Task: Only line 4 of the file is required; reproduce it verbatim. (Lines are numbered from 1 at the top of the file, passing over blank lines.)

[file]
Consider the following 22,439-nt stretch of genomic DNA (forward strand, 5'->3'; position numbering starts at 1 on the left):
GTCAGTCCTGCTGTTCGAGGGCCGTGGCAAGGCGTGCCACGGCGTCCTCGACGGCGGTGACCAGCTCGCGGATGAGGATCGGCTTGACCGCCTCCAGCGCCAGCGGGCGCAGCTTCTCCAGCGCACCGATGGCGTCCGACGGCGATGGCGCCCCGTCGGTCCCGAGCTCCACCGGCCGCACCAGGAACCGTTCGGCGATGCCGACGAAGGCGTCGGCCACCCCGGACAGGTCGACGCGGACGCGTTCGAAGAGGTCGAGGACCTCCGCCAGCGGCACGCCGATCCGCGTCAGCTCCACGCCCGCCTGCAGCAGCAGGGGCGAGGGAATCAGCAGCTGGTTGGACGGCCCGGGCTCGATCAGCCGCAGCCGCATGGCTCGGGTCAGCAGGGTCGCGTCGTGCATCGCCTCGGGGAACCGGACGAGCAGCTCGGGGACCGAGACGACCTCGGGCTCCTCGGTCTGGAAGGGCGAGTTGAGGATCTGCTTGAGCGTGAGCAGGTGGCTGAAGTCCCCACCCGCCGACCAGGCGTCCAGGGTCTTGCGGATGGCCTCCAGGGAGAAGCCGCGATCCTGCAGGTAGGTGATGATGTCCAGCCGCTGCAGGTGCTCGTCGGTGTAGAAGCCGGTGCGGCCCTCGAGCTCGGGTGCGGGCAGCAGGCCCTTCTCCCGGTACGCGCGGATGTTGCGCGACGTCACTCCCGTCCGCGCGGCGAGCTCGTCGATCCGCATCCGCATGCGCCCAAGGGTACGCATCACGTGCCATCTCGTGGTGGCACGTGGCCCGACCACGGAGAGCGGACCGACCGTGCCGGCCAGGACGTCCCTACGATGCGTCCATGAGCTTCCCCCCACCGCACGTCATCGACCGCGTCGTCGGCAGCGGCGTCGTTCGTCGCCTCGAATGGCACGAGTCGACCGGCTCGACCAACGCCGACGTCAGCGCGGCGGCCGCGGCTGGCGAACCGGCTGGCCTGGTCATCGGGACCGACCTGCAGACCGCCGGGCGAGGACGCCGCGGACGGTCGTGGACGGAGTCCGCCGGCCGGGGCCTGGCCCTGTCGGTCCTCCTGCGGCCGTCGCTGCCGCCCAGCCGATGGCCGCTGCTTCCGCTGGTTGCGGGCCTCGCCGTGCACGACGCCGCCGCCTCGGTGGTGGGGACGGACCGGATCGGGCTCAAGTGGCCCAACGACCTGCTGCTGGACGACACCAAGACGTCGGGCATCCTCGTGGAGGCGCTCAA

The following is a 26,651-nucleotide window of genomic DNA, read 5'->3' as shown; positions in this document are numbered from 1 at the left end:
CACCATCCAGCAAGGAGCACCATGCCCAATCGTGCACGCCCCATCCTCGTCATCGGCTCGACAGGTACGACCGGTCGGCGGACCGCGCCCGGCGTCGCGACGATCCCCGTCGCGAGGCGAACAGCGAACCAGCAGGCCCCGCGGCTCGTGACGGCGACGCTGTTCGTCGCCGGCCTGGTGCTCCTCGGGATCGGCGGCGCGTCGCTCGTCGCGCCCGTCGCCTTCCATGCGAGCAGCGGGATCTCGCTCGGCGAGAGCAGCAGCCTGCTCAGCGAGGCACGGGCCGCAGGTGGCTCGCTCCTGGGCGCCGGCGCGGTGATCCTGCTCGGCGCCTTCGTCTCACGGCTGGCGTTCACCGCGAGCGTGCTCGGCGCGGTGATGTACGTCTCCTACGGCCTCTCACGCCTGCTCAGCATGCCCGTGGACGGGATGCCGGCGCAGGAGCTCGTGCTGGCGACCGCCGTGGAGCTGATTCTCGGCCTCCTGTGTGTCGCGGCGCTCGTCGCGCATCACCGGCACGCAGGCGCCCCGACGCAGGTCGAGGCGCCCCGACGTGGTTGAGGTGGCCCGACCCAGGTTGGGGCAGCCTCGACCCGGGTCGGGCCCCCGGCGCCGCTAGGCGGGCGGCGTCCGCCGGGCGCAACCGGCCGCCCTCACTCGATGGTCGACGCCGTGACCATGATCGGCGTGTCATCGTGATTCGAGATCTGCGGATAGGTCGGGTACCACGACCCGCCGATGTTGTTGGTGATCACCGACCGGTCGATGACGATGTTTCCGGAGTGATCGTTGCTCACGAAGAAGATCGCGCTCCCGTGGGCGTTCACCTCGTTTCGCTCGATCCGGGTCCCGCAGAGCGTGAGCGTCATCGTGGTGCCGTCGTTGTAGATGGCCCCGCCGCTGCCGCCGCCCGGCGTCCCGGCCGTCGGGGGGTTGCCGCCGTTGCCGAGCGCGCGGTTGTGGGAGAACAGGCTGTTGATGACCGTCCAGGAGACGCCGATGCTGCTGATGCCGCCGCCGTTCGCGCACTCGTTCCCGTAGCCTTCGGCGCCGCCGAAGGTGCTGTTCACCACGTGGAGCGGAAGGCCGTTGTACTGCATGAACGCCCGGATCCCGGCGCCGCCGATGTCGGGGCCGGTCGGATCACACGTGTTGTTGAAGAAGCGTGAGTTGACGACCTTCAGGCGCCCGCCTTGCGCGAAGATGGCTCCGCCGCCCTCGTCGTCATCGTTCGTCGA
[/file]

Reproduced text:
CACCATCCAGCAAGGAGCACCATGCCCAATCGTGCACGCCCCATCCTCGTCATCGGCTCGACAGGTACGACCGGTCGGCGGACCGCGCCCGGCGTCGCGACGATCCCCGTCGCGAGGCGAACAGCGAACCAGCAGGCCCCGCGGCTCGTGACGGCGACGCTGTTCGTCGCCGGCCTGGTGCTCCTCGGGATCGGCGGCGCGTCGCTCGTCGCGCCCGTCGCCTTCCATGCGAGCAGCGGGATCTCGCTCGGCGAGAGCAGCAGCCTGCTCAGCGAGGCACGGGCCGCAGGTGGCTCGCTCCTGGGCGCCGGCGCGGTGATCCTGCTCGGCGCCTTCGTCTCACGGCTGGCGTTCACCGCGAGCGTGCTCGGCGCGGTGATGTACGTCTCCTACGGCCTCTCACGCCTGCTCAGCATGCCCGTGGACGGGATGCCGGCGCAGGAGCTCGTGCTGGCGACCGCCGTGGAGCTGATTCTCGGCCTCCTGTGTGTCGCGGCGCTCGTCGCGCATCACCGGCACGCAGGCGCCCCGACGCAGGTCGAGGCGCCCCGACGTGGTTGAGGTGGCCCGACCCAGGTTGGGGCAGCCTCGACCCGGGTCGGGCCCCCGGCGCCGCTAGGCGGGCGGCGTCCGCCGGGCGCAACCGGCCGCCCTCACTCGATGGTCGACGCCGTGACCATGATCGGCGTGTCATCGTGATTCGAGATCTGCGGATAGGTCGGGTACCACGACCCGCCGATGTTGTTGGTGATCACCGACCGGTCGATGACGATGTTTCCGGAGTGATCGTTGCTCACGAAGAAGATCGCGCTCCCGTGGGCGTTCACCTCGTTTCGCTCGATCCGGGTCCCGCAGAGCGTGAGCGTCATCGTGGTGCCGTCGTTGTAGATGGCCCCGCCGCTGCCGCCGCCCGGCGTCCCGGCCGTCGGGGGGTTGCCGCCGTTGCCGAGCGCGCGGTTGTGGGAGAACAGGCTGTTGATGACCGTCCAGGAGACGCCGATGCTGCTGATGCCGCCGCCGTTCGCGCACTCGTTCCCGTAGCCTTCGGCGCCGCCGAAGGTGCTGTTCACCACGTGGAGCGGAAGGCCGTTGTACTGCATGAACGCCCGGATCCCGGCGCCGCCGATGTCGGGGCCGGTCGGATCACACGTGTTGTTGAAGAAGCGTGAGTTGACGACCTTCAGGCGCCCGCCTTGCGCGAAGATGGCTCCGCCGCCCTCGTCGTCATCGTTCGTCGA